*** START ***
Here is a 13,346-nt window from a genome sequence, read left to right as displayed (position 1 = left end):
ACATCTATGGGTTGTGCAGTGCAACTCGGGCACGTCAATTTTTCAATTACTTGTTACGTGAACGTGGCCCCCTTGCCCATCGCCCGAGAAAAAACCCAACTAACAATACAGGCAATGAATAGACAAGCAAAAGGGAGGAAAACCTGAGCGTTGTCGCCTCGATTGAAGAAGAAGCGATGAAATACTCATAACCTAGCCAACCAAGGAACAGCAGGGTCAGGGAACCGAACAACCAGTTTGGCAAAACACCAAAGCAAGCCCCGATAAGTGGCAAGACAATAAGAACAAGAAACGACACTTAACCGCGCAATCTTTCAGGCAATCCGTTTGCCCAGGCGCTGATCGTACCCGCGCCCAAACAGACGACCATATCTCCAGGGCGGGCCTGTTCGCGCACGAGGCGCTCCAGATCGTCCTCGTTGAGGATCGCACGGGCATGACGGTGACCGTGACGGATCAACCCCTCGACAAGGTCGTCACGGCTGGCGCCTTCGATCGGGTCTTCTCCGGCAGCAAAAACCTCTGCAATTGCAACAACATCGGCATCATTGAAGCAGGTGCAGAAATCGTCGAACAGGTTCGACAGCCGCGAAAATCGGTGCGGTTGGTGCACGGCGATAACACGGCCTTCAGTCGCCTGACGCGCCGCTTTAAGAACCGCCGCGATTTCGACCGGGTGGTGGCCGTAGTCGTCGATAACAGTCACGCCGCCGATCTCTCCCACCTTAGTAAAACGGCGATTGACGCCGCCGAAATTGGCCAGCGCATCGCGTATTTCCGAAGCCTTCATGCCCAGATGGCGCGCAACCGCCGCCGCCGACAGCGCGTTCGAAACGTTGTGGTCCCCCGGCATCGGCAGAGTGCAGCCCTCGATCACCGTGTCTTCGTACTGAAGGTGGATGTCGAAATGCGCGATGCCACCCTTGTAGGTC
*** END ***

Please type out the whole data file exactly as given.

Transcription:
Here is a 13,346-nt window from a genome sequence, read left to right as displayed (position 1 = left end):
ACATCTATGGGTTGTGCAGTGCAACTCGGGCACGTCAATTTTTCAATTACTTGTTACGTGAACGTGGCCCCCTTGCCCATCGCCCGAGAAAAAACCCAACTAACAATACAGGCAATGAATAGACAAGCAAAAGGGAGGAAAACCTGAGCGTTGTCGCCTCGATTGAAGAAGAAGCGATGAAATACTCATAACCTAGCCAACCAAGGAACAGCAGGGTCAGGGAACCGAACAACCAGTTTGGCAAAACACCAAAGCAAGCCCCGATAAGTGGCAAGACAATAAGAACAAGAAACGACACTTAACCGCGCAATCTTTCAGGCAATCCGTTTGCCCAGGCGCTGATCGTACCCGCGCCCAAACAGACGACCATATCTCCAGGGCGGGCCTGTTCGCGCACGAGGCGCTCCAGATCGTCCTCGTTGAGGATCGCACGGGCATGACGGTGACCGTGACGGATCAACCCCTCGACAAGGTCGTCACGGCTGGCGCCTTCGATCGGGTCTTCTCCGGCAGCAAAAACCTCTGCAATTGCAACAACATCGGCATCATTGAAGCAGGTGCAGAAATCGTCGAACAGGTTCGACAGCCGCGAAAATCGGTGCGGTTGGTGCACGGCGATAACACGGCCTTCAGTCGCCTGACGCGCCGCTTTAAGAACCGCCGCGATTTCGACCGGGTGGTGGCCGTAGTCGTCGATAACAGTCACGCCGCCGATCTCTCCCACCTTAGTAAAACGGCGATTGACGCCGCCGAAATTGGCCAGCGCATCGCGTATTTCCGAAGCCTTCATGCCCAGATGGCGCGCAACCGCCGCCGCCGACAGCGCGTTCGAAACGTTGTGGTCCCCCGGCATCGGCAGAGTGCAGCCCTCGATCACCGTGTCTTCGTACTGAAGGTGGATGTCGAAATGCGCGATGCCACCCTTGTAGGTC